Charlie Sheen has become a walking punch line now, but in this, his first lead role in a film, he's very good as the naive young Chris, he is on screen for almost every frame, and his immediate likability carries the film, and his change from supporting the war to opposing it is believable.  Even better are Willem Dafoe as the good natured Sgt. Elias  and Tom Berenger as the brutal Sgt. Barnes, the  two men who come to represent the struggle in Chris over his attitude toward the war.  Although Berenger has the flashier role, with the scarred Barnes making speeches about death, I think Dafoe really excels as the soft spoken Elias, who has been in Viet Nam long enough to see the war as unwinnable.  I love the scene where Elias talks to Chris about the war while gazing at the stars, or when Dafoe exhales marijuana smoke into a gun barrel for Chris to inhale, in an almost sexual way.  The rest of the cast are also very good,  populating the big, multi ethnic Platoon with immediately identifiable characters(future stars Forest Whittaker and Johnny Depp are among them).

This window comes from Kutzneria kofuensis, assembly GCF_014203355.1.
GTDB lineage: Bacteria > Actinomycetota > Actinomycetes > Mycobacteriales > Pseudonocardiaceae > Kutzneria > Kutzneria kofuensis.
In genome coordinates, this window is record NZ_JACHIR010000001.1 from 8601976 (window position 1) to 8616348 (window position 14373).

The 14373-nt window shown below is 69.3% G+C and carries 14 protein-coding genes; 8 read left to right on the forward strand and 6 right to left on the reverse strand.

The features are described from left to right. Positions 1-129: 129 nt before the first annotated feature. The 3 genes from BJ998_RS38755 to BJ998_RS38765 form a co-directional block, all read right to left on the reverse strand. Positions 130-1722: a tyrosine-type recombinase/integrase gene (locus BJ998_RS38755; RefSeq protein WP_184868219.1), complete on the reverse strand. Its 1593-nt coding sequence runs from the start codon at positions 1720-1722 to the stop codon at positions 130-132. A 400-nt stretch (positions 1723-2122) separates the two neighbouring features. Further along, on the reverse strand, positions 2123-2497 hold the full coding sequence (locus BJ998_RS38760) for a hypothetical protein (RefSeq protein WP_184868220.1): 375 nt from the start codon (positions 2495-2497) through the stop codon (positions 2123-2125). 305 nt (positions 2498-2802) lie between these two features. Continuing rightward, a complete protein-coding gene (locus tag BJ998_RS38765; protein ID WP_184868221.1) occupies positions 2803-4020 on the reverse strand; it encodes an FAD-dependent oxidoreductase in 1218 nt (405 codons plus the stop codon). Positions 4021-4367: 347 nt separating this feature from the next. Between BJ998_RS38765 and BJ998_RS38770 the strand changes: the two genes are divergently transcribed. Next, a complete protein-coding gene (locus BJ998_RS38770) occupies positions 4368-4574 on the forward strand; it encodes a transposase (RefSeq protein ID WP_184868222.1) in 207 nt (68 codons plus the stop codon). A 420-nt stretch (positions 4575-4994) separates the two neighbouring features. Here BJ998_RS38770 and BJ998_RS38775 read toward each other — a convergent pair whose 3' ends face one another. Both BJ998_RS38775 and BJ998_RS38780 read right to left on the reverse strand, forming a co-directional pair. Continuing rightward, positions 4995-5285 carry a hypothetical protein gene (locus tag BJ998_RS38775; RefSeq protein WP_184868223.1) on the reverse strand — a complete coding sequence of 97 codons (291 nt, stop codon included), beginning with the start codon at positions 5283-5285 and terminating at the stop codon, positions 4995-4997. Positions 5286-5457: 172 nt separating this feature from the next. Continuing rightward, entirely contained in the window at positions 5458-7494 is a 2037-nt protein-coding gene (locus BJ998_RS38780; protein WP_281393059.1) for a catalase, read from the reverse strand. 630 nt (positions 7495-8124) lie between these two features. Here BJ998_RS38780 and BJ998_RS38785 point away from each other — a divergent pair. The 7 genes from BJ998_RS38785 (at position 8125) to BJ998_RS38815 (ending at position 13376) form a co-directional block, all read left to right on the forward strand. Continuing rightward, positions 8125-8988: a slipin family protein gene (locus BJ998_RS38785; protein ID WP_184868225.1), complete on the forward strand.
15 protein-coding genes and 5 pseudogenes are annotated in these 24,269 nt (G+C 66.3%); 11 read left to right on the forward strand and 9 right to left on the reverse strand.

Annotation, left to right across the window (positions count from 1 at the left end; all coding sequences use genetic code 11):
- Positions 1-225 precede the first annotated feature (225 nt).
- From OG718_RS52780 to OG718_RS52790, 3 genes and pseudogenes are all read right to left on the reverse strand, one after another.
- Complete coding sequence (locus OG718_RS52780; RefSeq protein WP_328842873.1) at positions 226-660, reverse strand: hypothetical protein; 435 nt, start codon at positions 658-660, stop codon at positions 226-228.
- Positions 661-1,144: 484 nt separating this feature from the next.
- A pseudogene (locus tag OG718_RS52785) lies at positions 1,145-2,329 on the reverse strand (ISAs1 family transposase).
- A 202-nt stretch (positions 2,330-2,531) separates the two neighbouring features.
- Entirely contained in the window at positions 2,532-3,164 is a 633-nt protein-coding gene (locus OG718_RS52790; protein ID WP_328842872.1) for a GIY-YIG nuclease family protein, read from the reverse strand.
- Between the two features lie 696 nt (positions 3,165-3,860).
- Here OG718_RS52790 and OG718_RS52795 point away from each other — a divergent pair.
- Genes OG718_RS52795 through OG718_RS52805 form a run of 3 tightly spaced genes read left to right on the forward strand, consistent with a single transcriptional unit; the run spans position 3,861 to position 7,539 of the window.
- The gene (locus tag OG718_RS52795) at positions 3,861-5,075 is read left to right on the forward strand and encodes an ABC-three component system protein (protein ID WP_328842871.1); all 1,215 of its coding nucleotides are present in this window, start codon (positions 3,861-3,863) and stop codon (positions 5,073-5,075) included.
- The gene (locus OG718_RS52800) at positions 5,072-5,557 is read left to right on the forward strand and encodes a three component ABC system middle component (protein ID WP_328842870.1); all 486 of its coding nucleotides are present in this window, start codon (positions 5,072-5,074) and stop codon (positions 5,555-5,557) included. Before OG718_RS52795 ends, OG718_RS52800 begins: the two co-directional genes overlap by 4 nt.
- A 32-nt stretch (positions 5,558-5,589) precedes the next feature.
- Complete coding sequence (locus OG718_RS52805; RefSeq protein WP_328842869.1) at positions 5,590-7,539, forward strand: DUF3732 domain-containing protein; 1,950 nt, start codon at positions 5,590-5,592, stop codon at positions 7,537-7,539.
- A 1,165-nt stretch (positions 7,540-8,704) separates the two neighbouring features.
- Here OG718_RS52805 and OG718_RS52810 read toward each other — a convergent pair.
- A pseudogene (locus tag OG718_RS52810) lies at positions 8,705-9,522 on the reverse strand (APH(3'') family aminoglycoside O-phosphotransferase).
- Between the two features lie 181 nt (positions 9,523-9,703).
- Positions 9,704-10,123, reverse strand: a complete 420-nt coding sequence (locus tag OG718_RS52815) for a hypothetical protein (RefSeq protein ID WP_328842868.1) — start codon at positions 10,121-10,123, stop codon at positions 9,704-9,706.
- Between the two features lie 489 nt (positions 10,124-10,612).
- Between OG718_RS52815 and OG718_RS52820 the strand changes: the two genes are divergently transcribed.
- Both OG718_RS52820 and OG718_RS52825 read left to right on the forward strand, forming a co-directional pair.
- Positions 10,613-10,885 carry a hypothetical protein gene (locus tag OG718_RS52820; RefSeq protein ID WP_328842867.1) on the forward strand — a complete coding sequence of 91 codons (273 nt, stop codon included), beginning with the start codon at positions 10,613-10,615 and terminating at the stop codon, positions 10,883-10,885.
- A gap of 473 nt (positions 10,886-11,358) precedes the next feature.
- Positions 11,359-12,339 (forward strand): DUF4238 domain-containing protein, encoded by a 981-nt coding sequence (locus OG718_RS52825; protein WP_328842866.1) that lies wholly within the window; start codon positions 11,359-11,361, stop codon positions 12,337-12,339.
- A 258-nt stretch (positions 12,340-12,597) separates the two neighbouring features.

Willem Dafoe on the left Art Greenspon's photo on the right

I find the film falters a bit towards the end; after establishing itself as film that shows the horror of war, the final battle scene comes close to playing like a conventional action film, and while the movie thankfully never sinks to the level of the aforementioned RAMBO, it does come close to being more exciting than horrifying as Chris bravely facing down enemies while his comrades flee. It also sometimes sinks into heavy handedness: Stone makes sure we understand the battle between Elias and Barnes by having other characters compare them to larger than life figures (Barnes is compared to Captain Ahab, while Elias is compared to Jesus). This eventually  leads to the film's broadest moment: the Christ like death of Elias, complete with arms outstretched in slow motion.  To be fair, this image is not just something Stone invented, he based it on a real photograph of a Viet Nam soldier taken by war photographer Art Greenspon.  Still, with this one overdone shot, Stone hurts the film's realistic tone, although the damage is far from lasting.  On the whole, this is an excellent war movie that ranks up there with Lewis Milestone's ALL QUIET ON THE WESTERN FRONT and Stanley Kubrick's PATHS OF GLORY as one of the best of its kind ever.


While I think this is a great movie that deserved the award, I am also a huge fan of Woody Allen's HANNAH AND HER SISTERS, which ranks as one of his best movies.  So, for me, it's really a toss up between those two, but, given the fact that PLATOON seemed to really help shape America's view of the Viet Nam war in the 1980's, I'll go with Stone's film by a nose.